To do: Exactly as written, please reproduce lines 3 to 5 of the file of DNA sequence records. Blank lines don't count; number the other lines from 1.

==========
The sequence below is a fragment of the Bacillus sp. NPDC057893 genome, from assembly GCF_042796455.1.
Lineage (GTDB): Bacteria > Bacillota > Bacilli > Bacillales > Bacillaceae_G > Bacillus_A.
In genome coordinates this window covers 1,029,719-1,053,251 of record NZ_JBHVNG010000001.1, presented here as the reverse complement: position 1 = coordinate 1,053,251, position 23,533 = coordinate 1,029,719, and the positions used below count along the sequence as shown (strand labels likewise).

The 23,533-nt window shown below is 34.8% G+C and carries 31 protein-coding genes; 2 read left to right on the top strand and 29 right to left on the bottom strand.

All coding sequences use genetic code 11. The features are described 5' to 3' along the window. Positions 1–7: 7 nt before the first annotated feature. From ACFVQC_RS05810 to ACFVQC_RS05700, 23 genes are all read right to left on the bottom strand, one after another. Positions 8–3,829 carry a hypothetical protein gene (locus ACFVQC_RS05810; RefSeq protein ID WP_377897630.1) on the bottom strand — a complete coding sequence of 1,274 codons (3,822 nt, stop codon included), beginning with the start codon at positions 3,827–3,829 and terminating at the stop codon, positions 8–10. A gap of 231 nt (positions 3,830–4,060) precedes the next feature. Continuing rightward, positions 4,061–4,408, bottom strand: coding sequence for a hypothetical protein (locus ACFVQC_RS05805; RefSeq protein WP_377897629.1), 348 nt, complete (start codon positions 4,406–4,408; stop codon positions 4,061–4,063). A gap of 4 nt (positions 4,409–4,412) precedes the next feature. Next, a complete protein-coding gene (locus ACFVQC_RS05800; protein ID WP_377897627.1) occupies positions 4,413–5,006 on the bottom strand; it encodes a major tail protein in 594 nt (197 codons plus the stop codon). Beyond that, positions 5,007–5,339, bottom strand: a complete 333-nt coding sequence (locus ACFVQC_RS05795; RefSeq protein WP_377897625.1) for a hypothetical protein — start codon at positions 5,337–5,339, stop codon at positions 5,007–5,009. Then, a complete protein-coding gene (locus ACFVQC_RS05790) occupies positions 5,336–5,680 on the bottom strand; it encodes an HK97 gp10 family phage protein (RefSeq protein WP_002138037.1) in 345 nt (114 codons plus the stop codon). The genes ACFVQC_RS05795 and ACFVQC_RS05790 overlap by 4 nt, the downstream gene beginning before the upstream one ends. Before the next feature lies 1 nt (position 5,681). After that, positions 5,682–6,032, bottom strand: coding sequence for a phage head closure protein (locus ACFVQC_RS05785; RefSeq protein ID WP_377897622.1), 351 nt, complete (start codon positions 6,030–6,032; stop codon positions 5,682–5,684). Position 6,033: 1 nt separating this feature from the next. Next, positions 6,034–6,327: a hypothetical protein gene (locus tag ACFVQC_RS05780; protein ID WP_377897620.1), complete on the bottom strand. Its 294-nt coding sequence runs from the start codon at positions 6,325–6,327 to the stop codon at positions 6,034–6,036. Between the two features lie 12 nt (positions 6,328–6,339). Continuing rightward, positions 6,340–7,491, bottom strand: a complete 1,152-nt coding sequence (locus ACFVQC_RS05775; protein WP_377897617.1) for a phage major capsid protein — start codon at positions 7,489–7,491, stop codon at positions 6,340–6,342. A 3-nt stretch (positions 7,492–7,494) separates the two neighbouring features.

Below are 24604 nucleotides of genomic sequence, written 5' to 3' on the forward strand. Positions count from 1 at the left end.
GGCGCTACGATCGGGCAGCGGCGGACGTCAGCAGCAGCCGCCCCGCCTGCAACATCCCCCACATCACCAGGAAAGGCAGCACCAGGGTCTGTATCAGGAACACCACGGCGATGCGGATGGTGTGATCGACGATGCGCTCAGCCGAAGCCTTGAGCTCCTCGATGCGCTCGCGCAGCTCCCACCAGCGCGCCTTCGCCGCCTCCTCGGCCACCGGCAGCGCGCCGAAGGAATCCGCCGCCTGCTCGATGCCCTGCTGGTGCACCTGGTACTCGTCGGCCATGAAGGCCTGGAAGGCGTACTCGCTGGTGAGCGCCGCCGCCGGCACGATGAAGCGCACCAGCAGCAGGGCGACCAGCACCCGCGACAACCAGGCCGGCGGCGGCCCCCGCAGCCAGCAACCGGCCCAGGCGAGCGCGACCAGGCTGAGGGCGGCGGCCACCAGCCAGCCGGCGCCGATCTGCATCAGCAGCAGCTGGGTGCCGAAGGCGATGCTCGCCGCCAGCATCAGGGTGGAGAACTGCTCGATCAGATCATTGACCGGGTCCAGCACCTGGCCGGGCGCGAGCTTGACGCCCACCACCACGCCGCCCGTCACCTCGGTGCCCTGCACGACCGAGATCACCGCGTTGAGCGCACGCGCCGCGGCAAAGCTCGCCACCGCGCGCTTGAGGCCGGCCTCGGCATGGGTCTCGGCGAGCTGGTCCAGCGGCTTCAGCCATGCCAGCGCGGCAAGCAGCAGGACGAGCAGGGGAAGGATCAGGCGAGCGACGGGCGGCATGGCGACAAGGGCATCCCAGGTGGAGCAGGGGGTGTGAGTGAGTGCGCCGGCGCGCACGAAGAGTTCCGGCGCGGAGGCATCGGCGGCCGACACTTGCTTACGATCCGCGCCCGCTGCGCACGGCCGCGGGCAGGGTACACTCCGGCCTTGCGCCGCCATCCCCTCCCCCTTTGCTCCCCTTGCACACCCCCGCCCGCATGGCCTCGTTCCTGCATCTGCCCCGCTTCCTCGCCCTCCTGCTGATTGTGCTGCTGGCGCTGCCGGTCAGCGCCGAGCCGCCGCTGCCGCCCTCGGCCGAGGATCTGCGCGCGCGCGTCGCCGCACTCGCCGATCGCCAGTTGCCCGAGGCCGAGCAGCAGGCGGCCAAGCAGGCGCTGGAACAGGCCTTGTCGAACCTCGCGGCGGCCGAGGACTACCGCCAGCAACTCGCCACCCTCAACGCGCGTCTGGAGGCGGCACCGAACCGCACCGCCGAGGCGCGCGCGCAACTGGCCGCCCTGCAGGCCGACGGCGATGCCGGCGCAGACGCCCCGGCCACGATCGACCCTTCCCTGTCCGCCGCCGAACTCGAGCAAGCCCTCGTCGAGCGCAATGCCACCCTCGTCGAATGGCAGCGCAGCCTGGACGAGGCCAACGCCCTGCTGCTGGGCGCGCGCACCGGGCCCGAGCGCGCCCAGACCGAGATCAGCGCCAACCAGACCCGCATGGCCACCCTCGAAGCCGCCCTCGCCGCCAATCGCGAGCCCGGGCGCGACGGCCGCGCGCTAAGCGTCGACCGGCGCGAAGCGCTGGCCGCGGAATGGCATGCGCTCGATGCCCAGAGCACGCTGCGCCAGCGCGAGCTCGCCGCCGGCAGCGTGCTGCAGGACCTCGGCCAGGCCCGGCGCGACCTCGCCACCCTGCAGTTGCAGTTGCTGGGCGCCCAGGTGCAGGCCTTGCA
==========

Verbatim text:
In genome coordinates this window covers 1,029,719-1,053,251 of record NZ_JBHVNG010000001.1, presented here as the reverse complement: position 1 = coordinate 1,053,251, position 23,533 = coordinate 1,029,719, and the positions used below count along the sequence as shown (strand labels likewise).

The 23,533-nt window shown below is 34.8% G+C and carries 31 protein-coding genes; 2 read left to right on the top strand and 29 right to left on the bottom strand.

All coding sequences use genetic code 11. The features are described 5' to 3' along the window. Positions 1–7: 7 nt before the first annotated feature. From ACFVQC_RS05810 to ACFVQC_RS05700, 23 genes are all read right to left on the bottom strand, one after another. Positions 8–3,829 carry a hypothetical protein gene (locus ACFVQC_RS05810; RefSeq protein ID WP_377897630.1) on the bottom strand — a complete coding sequence of 1,274 codons (3,822 nt, stop codon included), beginning with the start codon at positions 3,827–3,829 and terminating at the stop codon, positions 8–10. A gap of 231 nt (positions 3,830–4,060) precedes the next feature. Continuing rightward, positions 4,061–4,408, bottom strand: coding sequence for a hypothetical protein (locus ACFVQC_RS05805; RefSeq protein WP_377897629.1), 348 nt, complete (start codon positions 4,406–4,408; stop codon positions 4,061–4,063). A gap of 4 nt (positions 4,409–4,412) precedes the next feature. Next, a complete protein-coding gene (locus ACFVQC_RS05800; protein ID WP_377897627.1) occupies positions 4,413–5,006 on the bottom strand; it encodes a major tail protein in 594 nt (197 codons plus the stop codon). Beyond that, positions 5,007–5,339, bottom strand: a complete 333-nt coding sequence (locus ACFVQC_RS05795; RefSeq protein WP_377897625.1) for a hypothetical protein — start codon at positions 5,337–5,339, stop codon at positions 5,007–5,009. Then, a complete protein-coding gene (locus ACFVQC_RS05790) occupies positions 5,336–5,680 on the bottom strand; it encodes an HK97 gp10 family phage protein (RefSeq protein WP_002138037.1) in 345 nt (114 codons plus the stop codon). The genes ACFVQC_RS05795 and ACFVQC_RS05790 overlap by 4 nt, the downstream gene beginning before the upstream one ends. Before the next feature lies 1 nt (position 5,681). After that, positions 5,682–6,032, bottom strand: coding sequence for a phage head closure protein (locus ACFVQC_RS05785; RefSeq protein ID WP_377897622.1), 351 nt, complete (start codon positions 6,030–6,032; stop codon positions 5,682–5,684). Position 6,033: 1 nt separating this feature from the next. Next, positions 6,034–6,327: a hypothetical protein gene (locus tag ACFVQC_RS05780; protein ID WP_377897620.1), complete on the bottom strand. Its 294-nt coding sequence runs from the start codon at positions 6,325–6,327 to the stop codon at positions 6,034–6,036. Between the two features lie 12 nt (positions 6,328–6,339). Continuing rightward, positions 6,340–7,491, bottom strand: a complete 1,152-nt coding sequence (locus ACFVQC_RS05775; protein WP_377897617.1) for a phage major capsid protein — start codon at positions 7,489–7,491, stop codon at positions 6,340–6,342. A 3-nt stretch (positions 7,492–7,494) separates the two neighbouring features.